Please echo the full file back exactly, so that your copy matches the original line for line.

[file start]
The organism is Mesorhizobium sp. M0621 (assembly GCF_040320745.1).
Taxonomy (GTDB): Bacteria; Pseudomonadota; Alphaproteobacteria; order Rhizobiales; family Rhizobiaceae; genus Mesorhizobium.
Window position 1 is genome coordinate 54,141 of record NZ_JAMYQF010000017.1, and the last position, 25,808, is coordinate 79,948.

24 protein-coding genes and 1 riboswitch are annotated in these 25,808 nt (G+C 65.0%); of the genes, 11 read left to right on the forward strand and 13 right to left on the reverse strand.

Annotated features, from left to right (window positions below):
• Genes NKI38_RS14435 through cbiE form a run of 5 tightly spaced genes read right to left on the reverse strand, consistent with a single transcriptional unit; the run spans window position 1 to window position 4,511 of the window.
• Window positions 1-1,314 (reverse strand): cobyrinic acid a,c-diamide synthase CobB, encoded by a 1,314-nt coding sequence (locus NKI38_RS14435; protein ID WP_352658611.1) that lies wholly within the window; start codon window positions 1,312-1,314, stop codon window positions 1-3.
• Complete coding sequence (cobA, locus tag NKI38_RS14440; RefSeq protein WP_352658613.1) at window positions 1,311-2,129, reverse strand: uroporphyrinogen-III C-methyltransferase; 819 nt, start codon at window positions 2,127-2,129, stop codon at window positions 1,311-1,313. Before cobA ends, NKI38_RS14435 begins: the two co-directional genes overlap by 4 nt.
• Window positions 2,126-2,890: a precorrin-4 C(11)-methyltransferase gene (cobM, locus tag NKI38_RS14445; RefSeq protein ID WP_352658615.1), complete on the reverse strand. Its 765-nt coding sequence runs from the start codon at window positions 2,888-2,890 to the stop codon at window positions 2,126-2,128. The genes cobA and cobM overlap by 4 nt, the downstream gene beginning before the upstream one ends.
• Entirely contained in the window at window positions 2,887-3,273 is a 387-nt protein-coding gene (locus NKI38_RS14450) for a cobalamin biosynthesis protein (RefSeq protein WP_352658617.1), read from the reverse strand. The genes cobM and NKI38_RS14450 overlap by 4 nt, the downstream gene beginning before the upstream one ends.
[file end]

The organism is Mesorhizobium sp. M0621 (assembly GCF_040320745.1).
Taxonomy (GTDB): Bacteria; Pseudomonadota; Alphaproteobacteria; order Rhizobiales; family Rhizobiaceae; genus Mesorhizobium.
Window position 1 is genome coordinate 54,141 of record NZ_JAMYQF010000017.1, and the last position, 25,808, is coordinate 79,948.

24 protein-coding genes and 1 riboswitch are annotated in these 25,808 nt (G+C 65.0%); of the genes, 11 read left to right on the forward strand and 13 right to left on the reverse strand.

Annotated features, from left to right (window positions below):
• Genes NKI38_RS14435 through cbiE form a run of 5 tightly spaced genes read right to left on the reverse strand, consistent with a single transcriptional unit; the run spans window position 1 to window position 4,511 of the window.
• Window positions 1-1,314 (reverse strand): cobyrinic acid a,c-diamide synthase CobB, encoded by a 1,314-nt coding sequence (locus NKI38_RS14435; protein ID WP_352658611.1) that lies wholly within the window; start codon window positions 1,312-1,314, stop codon window positions 1-3.
• Complete coding sequence (cobA, locus tag NKI38_RS14440; RefSeq protein WP_352658613.1) at window positions 1,311-2,129, reverse strand: uroporphyrinogen-III C-methyltransferase; 819 nt, start codon at window positions 2,127-2,129, stop codon at window positions 1,311-1,313. Before cobA ends, NKI38_RS14435 begins: the two co-directional genes overlap by 4 nt.
• Window positions 2,126-2,890: a precorrin-4 C(11)-methyltransferase gene (cobM, locus tag NKI38_RS14445; RefSeq protein ID WP_352658615.1), complete on the reverse strand. Its 765-nt coding sequence runs from the start codon at window positions 2,888-2,890 to the stop codon at window positions 2,126-2,128. The genes cobA and cobM overlap by 4 nt, the downstream gene beginning before the upstream one ends.
• Entirely contained in the window at window positions 2,887-3,273 is a 387-nt protein-coding gene (locus NKI38_RS14450) for a cobalamin biosynthesis protein (RefSeq protein WP_352658617.1), read from the reverse strand. The genes cobM and NKI38_RS14450 overlap by 4 nt, the downstream gene beginning before the upstream one ends.